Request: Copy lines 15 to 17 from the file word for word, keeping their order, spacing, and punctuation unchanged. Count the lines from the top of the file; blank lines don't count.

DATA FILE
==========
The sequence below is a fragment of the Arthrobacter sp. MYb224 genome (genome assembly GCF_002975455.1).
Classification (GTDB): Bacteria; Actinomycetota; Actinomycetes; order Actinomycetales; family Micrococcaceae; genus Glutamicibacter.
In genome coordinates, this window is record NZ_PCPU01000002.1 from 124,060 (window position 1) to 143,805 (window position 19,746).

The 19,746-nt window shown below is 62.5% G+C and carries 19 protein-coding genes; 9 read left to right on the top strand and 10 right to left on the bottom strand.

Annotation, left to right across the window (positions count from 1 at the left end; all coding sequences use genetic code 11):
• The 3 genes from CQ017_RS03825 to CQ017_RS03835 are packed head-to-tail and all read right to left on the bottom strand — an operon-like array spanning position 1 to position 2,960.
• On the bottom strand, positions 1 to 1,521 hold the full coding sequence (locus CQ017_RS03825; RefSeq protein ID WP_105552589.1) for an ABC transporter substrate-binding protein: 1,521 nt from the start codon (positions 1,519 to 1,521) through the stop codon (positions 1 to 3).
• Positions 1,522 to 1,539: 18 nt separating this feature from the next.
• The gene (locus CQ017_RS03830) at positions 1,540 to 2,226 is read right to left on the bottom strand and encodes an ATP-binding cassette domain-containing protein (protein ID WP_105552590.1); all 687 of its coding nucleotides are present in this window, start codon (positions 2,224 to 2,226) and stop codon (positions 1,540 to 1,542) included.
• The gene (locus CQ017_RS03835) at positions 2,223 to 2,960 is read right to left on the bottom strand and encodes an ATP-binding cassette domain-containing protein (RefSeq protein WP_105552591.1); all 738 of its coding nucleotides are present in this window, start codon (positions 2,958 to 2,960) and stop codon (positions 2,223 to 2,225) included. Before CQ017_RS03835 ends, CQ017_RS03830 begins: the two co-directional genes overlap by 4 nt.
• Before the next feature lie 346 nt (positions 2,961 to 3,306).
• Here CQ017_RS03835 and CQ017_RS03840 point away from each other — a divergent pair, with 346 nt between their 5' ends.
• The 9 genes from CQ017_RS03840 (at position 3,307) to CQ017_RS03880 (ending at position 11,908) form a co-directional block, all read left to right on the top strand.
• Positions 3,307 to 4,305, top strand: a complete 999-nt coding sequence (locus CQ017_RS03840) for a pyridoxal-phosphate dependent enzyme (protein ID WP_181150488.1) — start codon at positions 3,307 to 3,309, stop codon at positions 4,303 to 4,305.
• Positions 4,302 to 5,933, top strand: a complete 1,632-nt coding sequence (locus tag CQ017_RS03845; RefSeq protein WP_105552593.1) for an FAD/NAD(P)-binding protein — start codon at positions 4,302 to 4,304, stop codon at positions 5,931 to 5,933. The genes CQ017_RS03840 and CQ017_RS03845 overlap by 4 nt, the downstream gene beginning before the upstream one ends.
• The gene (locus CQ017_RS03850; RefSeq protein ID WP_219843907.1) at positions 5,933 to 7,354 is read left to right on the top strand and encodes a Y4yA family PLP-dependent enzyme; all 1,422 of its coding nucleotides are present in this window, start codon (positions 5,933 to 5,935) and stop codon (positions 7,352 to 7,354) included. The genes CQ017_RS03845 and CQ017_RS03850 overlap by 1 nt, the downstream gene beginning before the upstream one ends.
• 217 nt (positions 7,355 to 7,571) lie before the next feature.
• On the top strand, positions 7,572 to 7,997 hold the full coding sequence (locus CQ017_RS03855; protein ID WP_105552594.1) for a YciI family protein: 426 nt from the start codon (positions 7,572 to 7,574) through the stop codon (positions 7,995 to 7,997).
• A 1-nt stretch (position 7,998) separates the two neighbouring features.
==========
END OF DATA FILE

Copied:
• Positions 4,302 to 5,933, top strand: a complete 1,632-nt coding sequence (locus tag CQ017_RS03845; RefSeq protein WP_105552593.1) for an FAD/NAD(P)-binding protein — start codon at positions 4,302 to 4,304, stop codon at positions 5,931 to 5,933. The genes CQ017_RS03840 and CQ017_RS03845 overlap by 4 nt, the downstream gene beginning before the upstream one ends.
• The gene (locus CQ017_RS03850; RefSeq protein ID WP_219843907.1) at positions 5,933 to 7,354 is read left to right on the top strand and encodes a Y4yA family PLP-dependent enzyme; all 1,422 of its coding nucleotides are present in this window, start codon (positions 5,933 to 5,935) and stop codon (positions 7,352 to 7,354) included. The genes CQ017_RS03845 and CQ017_RS03850 overlap by 1 nt, the downstream gene beginning before the upstream one ends.
• 217 nt (positions 7,355 to 7,571) lie before the next feature.